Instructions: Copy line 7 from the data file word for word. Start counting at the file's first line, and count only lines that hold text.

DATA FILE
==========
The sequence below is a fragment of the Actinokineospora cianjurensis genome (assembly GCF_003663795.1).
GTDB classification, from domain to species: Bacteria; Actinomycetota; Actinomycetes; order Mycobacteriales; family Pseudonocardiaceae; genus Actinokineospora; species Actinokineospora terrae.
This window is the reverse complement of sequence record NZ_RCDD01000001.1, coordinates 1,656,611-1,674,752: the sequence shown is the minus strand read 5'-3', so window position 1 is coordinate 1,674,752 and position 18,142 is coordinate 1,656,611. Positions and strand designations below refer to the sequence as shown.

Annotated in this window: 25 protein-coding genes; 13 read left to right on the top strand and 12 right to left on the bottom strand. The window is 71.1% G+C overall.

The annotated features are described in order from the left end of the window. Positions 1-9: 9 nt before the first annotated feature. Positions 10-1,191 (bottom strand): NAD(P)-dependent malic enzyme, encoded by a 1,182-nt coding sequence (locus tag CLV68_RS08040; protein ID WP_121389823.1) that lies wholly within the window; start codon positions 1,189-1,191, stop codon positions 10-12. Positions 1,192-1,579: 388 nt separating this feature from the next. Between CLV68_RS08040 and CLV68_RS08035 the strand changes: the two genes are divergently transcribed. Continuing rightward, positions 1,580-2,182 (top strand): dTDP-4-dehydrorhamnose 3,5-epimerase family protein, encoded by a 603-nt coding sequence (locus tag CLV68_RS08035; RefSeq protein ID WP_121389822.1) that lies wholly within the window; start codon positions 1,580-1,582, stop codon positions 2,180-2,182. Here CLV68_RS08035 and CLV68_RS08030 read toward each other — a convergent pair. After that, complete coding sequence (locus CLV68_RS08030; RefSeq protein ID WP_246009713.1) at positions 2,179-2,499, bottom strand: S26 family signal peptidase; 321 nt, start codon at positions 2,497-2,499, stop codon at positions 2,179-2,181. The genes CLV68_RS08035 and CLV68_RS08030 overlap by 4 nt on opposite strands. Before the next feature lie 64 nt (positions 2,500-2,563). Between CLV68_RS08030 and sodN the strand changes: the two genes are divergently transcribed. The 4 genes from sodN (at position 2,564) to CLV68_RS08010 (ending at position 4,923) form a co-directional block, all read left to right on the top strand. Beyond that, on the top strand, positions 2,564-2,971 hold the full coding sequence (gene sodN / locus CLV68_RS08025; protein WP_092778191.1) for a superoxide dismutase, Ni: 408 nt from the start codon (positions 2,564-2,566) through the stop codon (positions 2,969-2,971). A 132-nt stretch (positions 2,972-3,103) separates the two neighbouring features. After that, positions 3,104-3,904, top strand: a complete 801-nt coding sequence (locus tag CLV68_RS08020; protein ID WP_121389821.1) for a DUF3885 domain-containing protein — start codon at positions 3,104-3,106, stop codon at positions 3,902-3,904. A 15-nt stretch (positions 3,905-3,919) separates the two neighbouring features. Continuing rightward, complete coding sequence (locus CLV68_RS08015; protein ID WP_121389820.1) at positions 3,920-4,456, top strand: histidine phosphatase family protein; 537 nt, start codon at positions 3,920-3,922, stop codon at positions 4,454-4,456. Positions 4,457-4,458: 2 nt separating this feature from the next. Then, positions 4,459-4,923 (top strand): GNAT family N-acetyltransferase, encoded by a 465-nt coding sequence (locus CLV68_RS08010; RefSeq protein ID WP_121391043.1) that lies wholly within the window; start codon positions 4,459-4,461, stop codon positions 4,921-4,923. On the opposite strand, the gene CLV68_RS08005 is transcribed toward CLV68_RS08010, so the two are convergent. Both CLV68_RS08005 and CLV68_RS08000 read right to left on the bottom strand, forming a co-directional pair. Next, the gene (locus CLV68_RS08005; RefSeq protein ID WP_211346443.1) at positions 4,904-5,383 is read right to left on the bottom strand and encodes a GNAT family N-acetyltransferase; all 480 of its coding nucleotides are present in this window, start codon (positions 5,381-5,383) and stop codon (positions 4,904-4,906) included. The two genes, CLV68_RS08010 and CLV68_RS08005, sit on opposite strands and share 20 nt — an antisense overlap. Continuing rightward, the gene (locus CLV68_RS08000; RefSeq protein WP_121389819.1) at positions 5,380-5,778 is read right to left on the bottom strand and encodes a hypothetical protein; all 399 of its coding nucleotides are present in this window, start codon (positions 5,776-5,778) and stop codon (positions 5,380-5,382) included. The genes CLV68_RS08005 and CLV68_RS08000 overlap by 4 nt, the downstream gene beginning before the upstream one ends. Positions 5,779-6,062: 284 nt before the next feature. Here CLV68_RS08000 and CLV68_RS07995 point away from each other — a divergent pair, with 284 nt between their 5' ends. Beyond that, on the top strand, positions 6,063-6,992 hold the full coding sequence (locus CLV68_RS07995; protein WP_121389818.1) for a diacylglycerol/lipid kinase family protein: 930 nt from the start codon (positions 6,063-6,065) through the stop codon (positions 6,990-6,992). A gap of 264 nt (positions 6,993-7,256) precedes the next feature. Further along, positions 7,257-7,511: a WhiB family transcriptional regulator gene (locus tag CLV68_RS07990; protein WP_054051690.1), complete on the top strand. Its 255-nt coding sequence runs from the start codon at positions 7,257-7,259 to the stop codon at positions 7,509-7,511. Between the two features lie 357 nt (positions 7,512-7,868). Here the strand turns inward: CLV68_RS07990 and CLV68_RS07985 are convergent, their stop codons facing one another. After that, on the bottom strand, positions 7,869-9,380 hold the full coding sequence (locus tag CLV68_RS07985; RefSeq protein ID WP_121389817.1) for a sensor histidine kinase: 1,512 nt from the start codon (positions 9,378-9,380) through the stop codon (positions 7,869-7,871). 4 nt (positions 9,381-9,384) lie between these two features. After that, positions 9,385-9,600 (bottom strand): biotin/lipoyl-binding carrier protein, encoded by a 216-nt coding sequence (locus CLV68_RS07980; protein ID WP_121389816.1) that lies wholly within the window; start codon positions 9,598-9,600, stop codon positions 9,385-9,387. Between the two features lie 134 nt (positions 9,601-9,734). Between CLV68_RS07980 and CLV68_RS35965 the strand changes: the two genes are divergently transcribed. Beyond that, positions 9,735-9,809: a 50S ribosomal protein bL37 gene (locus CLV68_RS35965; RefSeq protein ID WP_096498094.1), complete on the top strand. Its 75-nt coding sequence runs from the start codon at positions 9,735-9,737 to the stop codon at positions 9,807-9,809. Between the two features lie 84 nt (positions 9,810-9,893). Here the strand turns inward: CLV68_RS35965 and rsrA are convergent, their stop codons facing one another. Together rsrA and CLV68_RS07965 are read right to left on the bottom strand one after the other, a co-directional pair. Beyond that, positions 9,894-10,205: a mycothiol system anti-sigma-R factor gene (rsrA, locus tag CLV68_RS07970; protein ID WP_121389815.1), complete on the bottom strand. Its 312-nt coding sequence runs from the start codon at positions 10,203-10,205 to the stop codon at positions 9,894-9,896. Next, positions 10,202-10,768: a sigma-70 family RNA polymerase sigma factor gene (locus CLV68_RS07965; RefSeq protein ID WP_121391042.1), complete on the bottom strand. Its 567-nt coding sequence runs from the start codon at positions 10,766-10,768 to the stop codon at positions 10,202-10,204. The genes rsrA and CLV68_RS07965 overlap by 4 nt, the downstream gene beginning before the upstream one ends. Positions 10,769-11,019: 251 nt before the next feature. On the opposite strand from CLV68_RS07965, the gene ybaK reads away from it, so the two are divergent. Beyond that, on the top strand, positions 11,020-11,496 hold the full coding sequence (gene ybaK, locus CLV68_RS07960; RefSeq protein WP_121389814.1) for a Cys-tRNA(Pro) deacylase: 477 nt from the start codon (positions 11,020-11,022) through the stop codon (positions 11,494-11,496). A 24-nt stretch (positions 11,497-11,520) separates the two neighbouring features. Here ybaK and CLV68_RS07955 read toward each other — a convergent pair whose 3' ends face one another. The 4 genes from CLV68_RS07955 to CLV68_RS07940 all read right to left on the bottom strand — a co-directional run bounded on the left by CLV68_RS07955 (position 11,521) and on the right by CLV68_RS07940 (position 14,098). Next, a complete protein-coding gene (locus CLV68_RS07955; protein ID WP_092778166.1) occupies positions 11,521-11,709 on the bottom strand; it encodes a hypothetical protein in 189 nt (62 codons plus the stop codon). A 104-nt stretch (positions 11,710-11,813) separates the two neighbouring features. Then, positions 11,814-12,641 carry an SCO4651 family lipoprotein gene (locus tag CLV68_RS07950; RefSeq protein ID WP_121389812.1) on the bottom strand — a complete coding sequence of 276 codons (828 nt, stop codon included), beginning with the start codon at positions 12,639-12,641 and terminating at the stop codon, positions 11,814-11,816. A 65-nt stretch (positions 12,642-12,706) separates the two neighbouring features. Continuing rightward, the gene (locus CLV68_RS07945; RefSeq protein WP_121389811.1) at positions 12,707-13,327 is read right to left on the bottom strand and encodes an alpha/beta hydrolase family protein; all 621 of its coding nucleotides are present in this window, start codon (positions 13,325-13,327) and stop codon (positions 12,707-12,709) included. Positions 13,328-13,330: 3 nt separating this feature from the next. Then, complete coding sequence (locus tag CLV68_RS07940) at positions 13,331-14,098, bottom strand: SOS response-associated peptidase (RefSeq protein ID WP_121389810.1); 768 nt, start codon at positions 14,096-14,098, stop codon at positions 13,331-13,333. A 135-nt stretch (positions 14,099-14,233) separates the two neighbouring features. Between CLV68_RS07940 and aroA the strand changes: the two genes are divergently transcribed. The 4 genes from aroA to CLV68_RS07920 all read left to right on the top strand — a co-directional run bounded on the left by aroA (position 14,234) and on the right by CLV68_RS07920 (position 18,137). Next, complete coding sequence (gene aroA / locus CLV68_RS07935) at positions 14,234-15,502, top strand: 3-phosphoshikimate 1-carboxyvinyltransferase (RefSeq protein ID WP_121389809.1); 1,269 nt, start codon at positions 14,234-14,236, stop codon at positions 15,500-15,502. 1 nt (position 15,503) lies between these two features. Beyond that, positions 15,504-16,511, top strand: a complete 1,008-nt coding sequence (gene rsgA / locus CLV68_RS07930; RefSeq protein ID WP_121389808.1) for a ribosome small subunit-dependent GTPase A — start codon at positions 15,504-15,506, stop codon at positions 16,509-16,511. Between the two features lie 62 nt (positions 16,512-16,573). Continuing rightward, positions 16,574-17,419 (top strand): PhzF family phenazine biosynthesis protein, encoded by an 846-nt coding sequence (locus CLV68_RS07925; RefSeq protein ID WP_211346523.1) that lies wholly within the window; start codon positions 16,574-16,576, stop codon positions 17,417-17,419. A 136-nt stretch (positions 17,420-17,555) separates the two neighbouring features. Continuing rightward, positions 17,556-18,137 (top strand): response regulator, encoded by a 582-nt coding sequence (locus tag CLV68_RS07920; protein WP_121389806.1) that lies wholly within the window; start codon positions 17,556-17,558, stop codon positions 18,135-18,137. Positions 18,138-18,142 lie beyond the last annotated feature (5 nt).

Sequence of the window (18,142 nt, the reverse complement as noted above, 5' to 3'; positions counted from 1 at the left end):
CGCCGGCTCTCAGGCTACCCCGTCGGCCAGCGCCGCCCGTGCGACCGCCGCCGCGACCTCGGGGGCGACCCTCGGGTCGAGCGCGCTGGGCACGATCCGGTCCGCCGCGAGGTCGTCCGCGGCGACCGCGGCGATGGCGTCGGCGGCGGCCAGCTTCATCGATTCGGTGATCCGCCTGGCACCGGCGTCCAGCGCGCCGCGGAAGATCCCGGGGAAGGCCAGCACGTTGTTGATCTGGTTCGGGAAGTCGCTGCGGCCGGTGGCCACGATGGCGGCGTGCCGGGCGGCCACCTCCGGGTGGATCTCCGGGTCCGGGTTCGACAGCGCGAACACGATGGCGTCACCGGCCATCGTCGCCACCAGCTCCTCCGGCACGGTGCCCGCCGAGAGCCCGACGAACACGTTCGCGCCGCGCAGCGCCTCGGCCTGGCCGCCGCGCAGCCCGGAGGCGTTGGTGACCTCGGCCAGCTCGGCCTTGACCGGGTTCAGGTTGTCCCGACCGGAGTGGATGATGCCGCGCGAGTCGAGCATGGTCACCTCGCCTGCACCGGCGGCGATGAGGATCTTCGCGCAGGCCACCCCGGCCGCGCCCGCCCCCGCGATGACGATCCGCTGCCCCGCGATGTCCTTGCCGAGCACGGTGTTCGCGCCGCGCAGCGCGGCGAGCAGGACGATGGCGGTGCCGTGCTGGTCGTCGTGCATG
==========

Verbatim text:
CGCCGGCTCTCAGGCTACCCCGTCGGCCAGCGCCGCCCGTGCGACCGCCGCCGCGACCTCGGGGGCGACCCTCGGGTCGAGCGCGCTGGGCACGATCCGGTCCGCCGCGAGGTCGTCCGCGGCGACCGCGGCGATGGCGTCGGCGGCGGCCAGCTTCATCGATTCGGTGATCCGCCTGGCACCGGCGTCCAGCGCGCCGCGGAAGATCCCGGGGAAGGCCAGCACGTTGTTGATCTGGTTCGGGAAGTCGCTGCGGCCGGTGGCCACGATGGCGGCGTGCCGGGCGGCCACCTCCGGGTGGATCTCCGGGTCCGGGTTCGACAGCGCGAACACGATGGCGTCACCGGCCATCGTCGCCACCAGCTCCTCCGGCACGGTGCCCGCCGAGAGCCCGACGAACACGTTCGCGCCGCGCAGCGCCTCGGCCTGGCCGCCGCGCAGCCCGGAGGCGTTGGTGACCTCGGCCAGCTCGGCCTTGACCGGGTTCAGGTTGTCCCGACCGGAGTGGATGATGCCGCGCGAGTCGAGCATGGTCACCTCGCCTGCACCGGCGGCGATGAGGATCTTCGCGCAGGCCACCCCGGCCGCGCCCGCCCCCGCGATGACGATCCGCTGCCCCGCGATGTCCTTGCCGAGCACGGTGTTCGCGCCGCGCAGCGCGGCGAGCAGGACGATGGCGGTGCCGTGCTGGTCGTCGTGCATG